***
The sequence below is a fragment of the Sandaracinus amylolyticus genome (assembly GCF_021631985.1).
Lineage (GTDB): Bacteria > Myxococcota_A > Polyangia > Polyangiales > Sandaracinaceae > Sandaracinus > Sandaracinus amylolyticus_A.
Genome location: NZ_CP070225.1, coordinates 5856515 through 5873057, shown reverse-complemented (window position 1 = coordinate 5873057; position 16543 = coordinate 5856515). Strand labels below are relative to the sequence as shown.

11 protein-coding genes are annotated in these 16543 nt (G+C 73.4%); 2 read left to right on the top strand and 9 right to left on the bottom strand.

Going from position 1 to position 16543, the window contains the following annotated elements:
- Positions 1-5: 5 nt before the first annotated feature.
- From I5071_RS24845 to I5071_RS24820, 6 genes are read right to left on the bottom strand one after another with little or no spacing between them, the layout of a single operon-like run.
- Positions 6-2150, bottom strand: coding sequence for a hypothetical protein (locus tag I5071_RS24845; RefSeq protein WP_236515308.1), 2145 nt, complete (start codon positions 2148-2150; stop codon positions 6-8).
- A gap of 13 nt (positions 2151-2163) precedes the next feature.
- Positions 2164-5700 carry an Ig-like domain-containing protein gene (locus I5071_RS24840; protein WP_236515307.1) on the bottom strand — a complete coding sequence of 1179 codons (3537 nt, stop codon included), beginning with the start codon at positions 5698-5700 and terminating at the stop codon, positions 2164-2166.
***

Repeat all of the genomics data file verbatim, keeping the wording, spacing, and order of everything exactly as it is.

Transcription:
The sequence below is a fragment of the Sandaracinus amylolyticus genome (assembly GCF_021631985.1).
Lineage (GTDB): Bacteria > Myxococcota_A > Polyangia > Polyangiales > Sandaracinaceae > Sandaracinus > Sandaracinus amylolyticus_A.
Genome location: NZ_CP070225.1, coordinates 5856515 through 5873057, shown reverse-complemented (window position 1 = coordinate 5873057; position 16543 = coordinate 5856515). Strand labels below are relative to the sequence as shown.

11 protein-coding genes are annotated in these 16543 nt (G+C 73.4%); 2 read left to right on the top strand and 9 right to left on the bottom strand.

Going from position 1 to position 16543, the window contains the following annotated elements:
- Positions 1-5: 5 nt before the first annotated feature.
- From I5071_RS24845 to I5071_RS24820, 6 genes are read right to left on the bottom strand one after another with little or no spacing between them, the layout of a single operon-like run.
- Positions 6-2150, bottom strand: coding sequence for a hypothetical protein (locus tag I5071_RS24845; RefSeq protein WP_236515308.1), 2145 nt, complete (start codon positions 2148-2150; stop codon positions 6-8).
- A gap of 13 nt (positions 2151-2163) precedes the next feature.
- Positions 2164-5700 carry an Ig-like domain-containing protein gene (locus I5071_RS24840; protein WP_236515307.1) on the bottom strand — a complete coding sequence of 1179 codons (3537 nt, stop codon included), beginning with the start codon at positions 5698-5700 and terminating at the stop codon, positions 2164-2166.